Relation between neonatal malnutrition and gene expression: inflammasome function in infections caused by Candida Albicans
To investigate the effects of neonatal malnutrition followed by nutritional replacement on the signaling mechanisms developed by the inflammasome complex by analyzing the expression of the targeted TLR2, TLR4, NLRP3, caspase-1 and release of IL-1β and IL-18 by alveolar macrophages infected in vitro with Candida albicans.
Male Wistar rats (n = 24), 90–120 days, were suckled by mothers whose diet during lactation contained 17 % protein in the nourish group and 8 % protein in the malnourished group. After weaning, both groups were fed a normal protein diet. Macrophages were obtained after tracheostomy, through the collection of bronchoalveolar lavage fluid. The quantification of the expression levels of targets (TLR2, TLR4, NLRP3 and caspase-1) was performed by real-time RT-PCR. Production of cytokines was performed by ELISA.
The malnourished animals during lactation showed reduced body weight from the fifth day of life, remaining until adulthood. Further, the model applied malnutrition induced a lower expression of TLR4 and caspase-1. The quantification of the TLR2 and NLRP3, as well as the release of IL-1β and IL-18, was not different between groups of animals nourished and malnourished. The system challenged with Candida albicans showed high expression levels of all targets in the study.
The tests demonstrate nutritional restriction during critical periods of development, although nutritional supplementation may compromise defense patterns in adulthood in a timely manner, preserving distinct signaling mechanism, so that the individual does not become widely vulnerable to infections by opportunistic pathogens.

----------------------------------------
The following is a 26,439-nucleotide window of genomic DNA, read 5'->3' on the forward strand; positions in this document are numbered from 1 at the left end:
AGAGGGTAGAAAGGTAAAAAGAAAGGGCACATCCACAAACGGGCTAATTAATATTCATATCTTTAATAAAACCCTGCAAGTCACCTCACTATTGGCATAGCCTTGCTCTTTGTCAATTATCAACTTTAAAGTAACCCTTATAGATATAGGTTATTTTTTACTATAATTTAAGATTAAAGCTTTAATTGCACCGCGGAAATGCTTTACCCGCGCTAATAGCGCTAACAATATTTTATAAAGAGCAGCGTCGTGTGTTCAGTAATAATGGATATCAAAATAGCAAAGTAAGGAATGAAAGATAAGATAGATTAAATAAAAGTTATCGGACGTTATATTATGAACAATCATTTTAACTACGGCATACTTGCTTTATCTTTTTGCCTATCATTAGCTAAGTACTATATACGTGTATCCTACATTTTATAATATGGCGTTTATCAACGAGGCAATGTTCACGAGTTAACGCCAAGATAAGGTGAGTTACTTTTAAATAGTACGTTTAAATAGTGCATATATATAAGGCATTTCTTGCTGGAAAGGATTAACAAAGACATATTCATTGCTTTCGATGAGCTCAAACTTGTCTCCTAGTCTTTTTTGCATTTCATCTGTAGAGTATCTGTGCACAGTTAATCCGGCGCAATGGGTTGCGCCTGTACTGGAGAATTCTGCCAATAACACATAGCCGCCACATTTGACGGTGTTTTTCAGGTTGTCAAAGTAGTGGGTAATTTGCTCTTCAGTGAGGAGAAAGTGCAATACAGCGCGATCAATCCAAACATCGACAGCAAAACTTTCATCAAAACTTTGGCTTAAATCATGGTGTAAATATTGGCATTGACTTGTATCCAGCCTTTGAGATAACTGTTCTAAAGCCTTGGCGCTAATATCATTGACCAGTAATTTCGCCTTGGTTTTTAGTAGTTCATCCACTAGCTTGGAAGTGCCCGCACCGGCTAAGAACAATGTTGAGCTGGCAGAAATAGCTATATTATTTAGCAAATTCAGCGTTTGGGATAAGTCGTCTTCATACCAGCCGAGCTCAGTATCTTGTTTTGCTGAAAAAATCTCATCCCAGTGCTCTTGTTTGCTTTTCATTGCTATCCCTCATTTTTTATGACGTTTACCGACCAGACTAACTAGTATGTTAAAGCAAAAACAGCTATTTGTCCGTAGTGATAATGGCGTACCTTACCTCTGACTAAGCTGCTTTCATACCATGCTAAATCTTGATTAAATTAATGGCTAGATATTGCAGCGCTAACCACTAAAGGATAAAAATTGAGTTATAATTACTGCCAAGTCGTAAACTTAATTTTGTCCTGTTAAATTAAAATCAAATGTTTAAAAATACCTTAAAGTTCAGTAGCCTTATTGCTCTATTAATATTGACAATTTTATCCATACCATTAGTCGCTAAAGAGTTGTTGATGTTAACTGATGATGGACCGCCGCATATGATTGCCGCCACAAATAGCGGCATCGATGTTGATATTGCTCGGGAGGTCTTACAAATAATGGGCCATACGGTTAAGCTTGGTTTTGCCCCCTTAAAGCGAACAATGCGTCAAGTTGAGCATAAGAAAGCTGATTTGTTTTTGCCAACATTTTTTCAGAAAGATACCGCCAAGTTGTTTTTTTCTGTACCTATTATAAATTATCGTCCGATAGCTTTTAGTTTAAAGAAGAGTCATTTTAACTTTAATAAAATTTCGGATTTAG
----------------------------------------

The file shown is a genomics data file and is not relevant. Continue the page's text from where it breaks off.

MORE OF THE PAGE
KeywordsNeonatal malnutrition Programming Macrophage Candida albicans Toll-like receptors NOD-like receptors
The authors wish to thank the Keizo Asami Immunopathology Laboratory of the Federal University of Pernambuco, Recife, Brazil, and Department of Immunology, Aggeu Magalhães Research Center, Oswaldo Cruz Foundation, Campus UFPE, Recife, Brazil, for the structure and equipment provided for the development of this research.
The study was supported by National Counsel of Technological and Scientific Development (CNPq), Brazil, and partially funded by Dean of Research and Graduate Studies, Federal University of Pernambuco (PROPESQ/UFPE), Brazil.
Compliance with ethical standards
Conflict of interest
On behalf of all authors, the corresponding author states that there is no conflict of interest.
This study was approved by Ethics Committee on Animal Experimentation of the Center for Biological Sciences, Federal University of Pernambuco (CEEA-UFPE) (Pernambuco, Brazil, Protocol 23076.053096/2011-91 ). The manuscript does not contain clinical studies or patient data.
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